Anti-Serb sentiment

Anti-Serb sentiment or Serbophobia (Serbian: србофобија / srbofobija) is a generally negative view of Serbs as an ethnic group. Historically it has been a basis for the persecution of ethnic Serbs.

Serbien muss sterbien! ("Serbia must die!"), an Austrian caricature, drawn after the assassination of Archduke Franz Ferdinand of Austria in 1914, depicting Serbia as an ape-like terrorist.

A distinctive form of anti-Serb sentiment is anti-Serbian sentiment, which can be defined as a generally negative view of Serbia as a nation state for Serbs. Another form of anti-Serb sentiment is a generally-negative view of Republika Srpska, the Serb-majority entity in Bosnia and Herzegovina.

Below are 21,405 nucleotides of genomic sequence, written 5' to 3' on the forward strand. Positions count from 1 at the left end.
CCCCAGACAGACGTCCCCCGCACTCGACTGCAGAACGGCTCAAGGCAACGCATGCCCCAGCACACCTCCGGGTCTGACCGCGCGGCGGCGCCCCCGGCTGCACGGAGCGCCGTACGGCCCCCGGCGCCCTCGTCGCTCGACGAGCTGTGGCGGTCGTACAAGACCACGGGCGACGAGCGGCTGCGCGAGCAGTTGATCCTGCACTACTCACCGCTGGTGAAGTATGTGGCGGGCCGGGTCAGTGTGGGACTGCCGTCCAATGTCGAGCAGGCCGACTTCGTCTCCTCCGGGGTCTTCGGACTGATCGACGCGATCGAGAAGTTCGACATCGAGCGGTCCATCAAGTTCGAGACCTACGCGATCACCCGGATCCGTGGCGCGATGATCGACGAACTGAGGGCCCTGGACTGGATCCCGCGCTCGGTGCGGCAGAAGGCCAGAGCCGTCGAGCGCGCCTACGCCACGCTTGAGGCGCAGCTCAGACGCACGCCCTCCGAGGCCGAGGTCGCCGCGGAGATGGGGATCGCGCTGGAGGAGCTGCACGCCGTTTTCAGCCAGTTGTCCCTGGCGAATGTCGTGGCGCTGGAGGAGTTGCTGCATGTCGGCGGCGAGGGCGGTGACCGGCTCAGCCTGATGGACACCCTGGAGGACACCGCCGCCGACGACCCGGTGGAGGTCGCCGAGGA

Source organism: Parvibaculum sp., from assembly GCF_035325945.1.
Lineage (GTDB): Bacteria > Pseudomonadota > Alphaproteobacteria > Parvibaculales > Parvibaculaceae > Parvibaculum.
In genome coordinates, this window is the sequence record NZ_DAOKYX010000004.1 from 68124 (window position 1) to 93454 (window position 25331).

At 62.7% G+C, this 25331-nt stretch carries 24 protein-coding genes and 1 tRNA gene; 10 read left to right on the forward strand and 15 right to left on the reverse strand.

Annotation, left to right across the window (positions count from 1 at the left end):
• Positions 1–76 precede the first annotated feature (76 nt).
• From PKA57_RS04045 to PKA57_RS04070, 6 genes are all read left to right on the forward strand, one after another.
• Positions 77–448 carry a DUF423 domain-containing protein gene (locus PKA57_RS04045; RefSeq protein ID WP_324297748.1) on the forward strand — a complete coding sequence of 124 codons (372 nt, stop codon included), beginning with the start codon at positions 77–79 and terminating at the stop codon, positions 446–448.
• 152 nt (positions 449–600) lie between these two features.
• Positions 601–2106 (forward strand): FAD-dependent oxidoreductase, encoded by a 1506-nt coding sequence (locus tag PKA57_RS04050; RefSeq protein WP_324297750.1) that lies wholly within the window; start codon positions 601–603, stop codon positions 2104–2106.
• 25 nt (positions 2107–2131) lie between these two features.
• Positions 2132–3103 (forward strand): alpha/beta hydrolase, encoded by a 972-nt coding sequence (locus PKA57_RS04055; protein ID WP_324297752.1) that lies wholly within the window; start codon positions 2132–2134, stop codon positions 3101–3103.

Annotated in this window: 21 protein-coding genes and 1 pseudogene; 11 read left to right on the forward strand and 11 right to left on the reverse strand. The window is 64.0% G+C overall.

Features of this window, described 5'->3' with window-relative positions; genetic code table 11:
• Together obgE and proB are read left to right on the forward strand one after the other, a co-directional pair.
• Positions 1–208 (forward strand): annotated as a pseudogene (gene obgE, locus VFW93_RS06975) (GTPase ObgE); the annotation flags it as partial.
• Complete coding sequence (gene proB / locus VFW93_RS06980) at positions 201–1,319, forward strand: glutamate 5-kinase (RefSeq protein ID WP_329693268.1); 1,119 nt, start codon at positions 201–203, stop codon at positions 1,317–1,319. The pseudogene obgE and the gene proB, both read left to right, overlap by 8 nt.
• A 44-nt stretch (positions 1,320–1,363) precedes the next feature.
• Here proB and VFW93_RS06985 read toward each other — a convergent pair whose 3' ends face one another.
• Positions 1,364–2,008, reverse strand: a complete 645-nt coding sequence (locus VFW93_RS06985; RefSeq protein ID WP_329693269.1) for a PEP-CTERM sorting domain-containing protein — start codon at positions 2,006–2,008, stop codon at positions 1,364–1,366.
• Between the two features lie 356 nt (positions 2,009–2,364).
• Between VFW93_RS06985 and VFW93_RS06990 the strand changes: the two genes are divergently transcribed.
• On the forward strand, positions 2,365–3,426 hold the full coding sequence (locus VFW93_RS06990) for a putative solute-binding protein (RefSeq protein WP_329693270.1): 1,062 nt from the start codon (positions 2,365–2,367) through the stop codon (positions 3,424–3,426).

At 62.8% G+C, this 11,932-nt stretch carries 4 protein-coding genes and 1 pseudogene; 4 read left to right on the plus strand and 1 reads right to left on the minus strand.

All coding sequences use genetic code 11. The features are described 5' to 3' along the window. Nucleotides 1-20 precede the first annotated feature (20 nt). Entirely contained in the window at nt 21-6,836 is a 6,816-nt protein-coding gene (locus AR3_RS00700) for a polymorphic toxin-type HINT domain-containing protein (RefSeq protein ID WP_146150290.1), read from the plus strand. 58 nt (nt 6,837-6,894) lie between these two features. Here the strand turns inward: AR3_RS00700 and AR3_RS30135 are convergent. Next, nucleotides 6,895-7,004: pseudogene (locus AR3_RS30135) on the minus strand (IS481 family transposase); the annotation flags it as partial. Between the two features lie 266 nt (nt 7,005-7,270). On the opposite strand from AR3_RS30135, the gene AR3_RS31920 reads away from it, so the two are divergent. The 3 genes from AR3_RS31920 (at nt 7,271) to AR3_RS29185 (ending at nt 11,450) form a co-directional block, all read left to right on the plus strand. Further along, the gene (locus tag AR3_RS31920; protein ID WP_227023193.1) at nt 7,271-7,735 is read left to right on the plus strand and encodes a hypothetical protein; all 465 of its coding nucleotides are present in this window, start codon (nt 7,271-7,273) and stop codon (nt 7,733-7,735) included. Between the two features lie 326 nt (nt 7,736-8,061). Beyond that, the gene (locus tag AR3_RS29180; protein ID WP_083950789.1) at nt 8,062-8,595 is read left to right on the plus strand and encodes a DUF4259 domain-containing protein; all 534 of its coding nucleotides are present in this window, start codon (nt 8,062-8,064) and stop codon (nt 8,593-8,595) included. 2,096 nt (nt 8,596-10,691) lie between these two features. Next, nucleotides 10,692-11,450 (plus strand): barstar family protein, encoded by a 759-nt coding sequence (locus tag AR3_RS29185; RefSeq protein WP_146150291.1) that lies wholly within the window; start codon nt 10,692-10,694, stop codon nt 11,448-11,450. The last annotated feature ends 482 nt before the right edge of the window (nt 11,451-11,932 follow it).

The best known historical proponent of anti-Serb sentiment was the 19th- and 20th-century Croatian Party of Rights. The most extreme elements of this party became the Ustasha in the Kingdom of Yugoslavia, a Croatian fascist organization that came to power during World War II and instituted racial laws that specifically targeted Serbs, Jews, Roma and dissidents. This culminated in the genocide of Serbs and members of other minority groups that lived in the Independent State of Croatia (1941–1945).